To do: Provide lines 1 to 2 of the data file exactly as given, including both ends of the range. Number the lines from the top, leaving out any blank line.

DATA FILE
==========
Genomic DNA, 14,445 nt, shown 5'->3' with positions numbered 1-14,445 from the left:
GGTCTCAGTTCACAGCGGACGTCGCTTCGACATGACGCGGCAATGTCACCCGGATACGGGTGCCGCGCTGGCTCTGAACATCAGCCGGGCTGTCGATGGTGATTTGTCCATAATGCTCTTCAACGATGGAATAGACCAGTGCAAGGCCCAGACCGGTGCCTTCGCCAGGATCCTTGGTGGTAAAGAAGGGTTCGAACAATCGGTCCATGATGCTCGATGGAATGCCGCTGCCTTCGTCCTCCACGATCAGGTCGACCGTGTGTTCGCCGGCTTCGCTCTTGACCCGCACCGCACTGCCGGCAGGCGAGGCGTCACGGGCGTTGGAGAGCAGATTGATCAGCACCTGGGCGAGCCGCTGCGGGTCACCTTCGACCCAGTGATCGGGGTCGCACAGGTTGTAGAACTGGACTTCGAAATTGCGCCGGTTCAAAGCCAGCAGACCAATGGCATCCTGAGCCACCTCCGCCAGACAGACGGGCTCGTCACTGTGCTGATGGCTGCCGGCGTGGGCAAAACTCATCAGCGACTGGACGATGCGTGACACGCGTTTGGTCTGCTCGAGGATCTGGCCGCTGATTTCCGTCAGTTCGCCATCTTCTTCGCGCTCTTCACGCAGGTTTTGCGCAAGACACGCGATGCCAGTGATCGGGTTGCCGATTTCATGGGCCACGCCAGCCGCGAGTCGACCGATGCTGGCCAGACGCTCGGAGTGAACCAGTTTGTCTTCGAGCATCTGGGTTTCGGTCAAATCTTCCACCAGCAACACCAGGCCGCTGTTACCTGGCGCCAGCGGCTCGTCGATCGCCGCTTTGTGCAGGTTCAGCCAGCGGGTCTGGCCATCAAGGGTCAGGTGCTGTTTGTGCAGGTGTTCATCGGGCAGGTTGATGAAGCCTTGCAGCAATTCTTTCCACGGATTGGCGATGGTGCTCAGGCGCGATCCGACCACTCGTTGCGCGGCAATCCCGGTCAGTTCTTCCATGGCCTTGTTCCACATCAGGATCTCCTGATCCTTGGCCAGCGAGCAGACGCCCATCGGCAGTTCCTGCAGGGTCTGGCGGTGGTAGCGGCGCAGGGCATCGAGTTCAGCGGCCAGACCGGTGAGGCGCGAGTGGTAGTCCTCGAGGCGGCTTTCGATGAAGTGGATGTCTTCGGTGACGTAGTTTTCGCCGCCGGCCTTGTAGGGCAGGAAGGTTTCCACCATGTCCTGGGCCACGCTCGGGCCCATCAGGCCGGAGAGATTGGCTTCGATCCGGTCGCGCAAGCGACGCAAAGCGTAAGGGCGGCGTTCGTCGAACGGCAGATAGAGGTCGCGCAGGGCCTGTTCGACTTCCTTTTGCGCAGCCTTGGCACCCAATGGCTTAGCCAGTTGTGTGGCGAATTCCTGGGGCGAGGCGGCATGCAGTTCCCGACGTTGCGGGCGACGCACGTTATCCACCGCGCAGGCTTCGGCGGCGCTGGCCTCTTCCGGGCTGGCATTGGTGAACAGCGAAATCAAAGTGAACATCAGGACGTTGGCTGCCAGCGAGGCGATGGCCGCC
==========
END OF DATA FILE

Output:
Genomic DNA, 14,445 nt, shown 5'->3' with positions numbered 1-14,445 from the left:
GGTCTCAGTTCACAGCGGACGTCGCTTCGACATGACGCGGCAATGTCACCCGGATACGGGTGCCGCGCTGGCTCTGAACATCAGCCGGGCTGTCGATGGTGATTTGTCCATAATGCTCTTCAACGATGGAATAGACCAGTGCAAGGCCCAGACCGGTGCCTTCGCCAGGATCCTTGGTGGTAAAGAAGGGTTCGAACAATCGGTCCATGATGCTCGATGGAATGCCGCTGCCTTCGTCCTCCACGATCAGGTCGACCGTGTGTTCGCCGGCTTCGCTCTTGACCCGCACCGCACTGCCGGCAGGCGAGGCGTCACGGGCGTTGGAGAGCAGATTGATCAGCACCTGGGCGAGCCGCTGCGGGTCACCTTCGACCCAGTGATCGGGGTCGCACAGGTTGTAGAACTGGACTTCGAAATTGCGCCGGTTCAAAGCCAGCAGACCAATGGCATCCTGAGCCACCTCCGCCAGACAGACGGGCTCGTCACTGTGCTGATGGCTGCCGGCGTGGGCAAAACTCATCAGCGACTGGACGATGCGTGACACGCGTTTGGTCTGCTCGAGGATCTGGCCGCTGATTTCCGTCAGTTCGCCATCTTCTTCGCGCTCTTCACGCAGGTTTTGCGCAAGACACGCGATGCCAGTGATCGGGTTGCCGATTTCATGGGCCACGCCAGCCGCGAGTCGACCGATGCTGGCCAGACGCTCGGAGTGAACCAGTTTGTCTTCGAGCATCTGGGTTTCGGTCAAATCTTCCACCAGCAACACCAGGCCGCTGTTACCTGGCGCCAGCGGCTCGTCGATCGCCGCTTTGTGCAGGTTCAGCCAGCGGGTCTGGCCATCAAGGGTCAGGTGCTGTTTGTGCAGGTGTTCATCGGGCAGGTTGATGAAGCCTTGCAGCAATTCTTTCCACGGATTGGCGATGGTGCTCAGGCGCGATCCGACCACTCGTTGCGCGGCAATCCCGGTCAGTTCTTCCATGGCCTTGTTCCACATCAGGATCTCCTGATCCTTGGCCAGCGAGCAGACGCCCATCGGCAGTTCCTGCAGGGTCTGGCGGTGGTAGCGGCGCAGGGCATCGAGTTCAGCGGCCAGACCGGTGAGGCGCGAGTGGTAGTCCTCGAGGCGGCTTTCGATGAAGTGGATGTCTTCGGTGACGTAGTTTTCGCCGCCGGCCTTGTAGGGCAGGAAGGTTTCCACCATGTCCTGGGCCACGCTCGGGCCCATCAGGCCGGAGAGATTGGCTTCGATCCGGTCGCGCAAGCGACGCAAAGCGTAAGGGCGGCGTTCGTCGAACGGCAGATAGAGGTCGCGCAGGGCCTGTTCGACTTCCTTTTGCGCAGCCTTGGCACCCAATGGCTTAGCCAGTTGTGTGGCGAATTCCTGGGGCGAGGCGGCATGCAGTTCCCGACGTTGCGGGCGACGCACGTTATCCACCGCGCAGGCTTCGGCGGCGCTGGCCTCTTCCGGGCTGGCATTGGTGAACAGCGAAATCAAAGTGAACATCAGGACGTTGGCTGCCAGCGAGGCGATGGCCGCC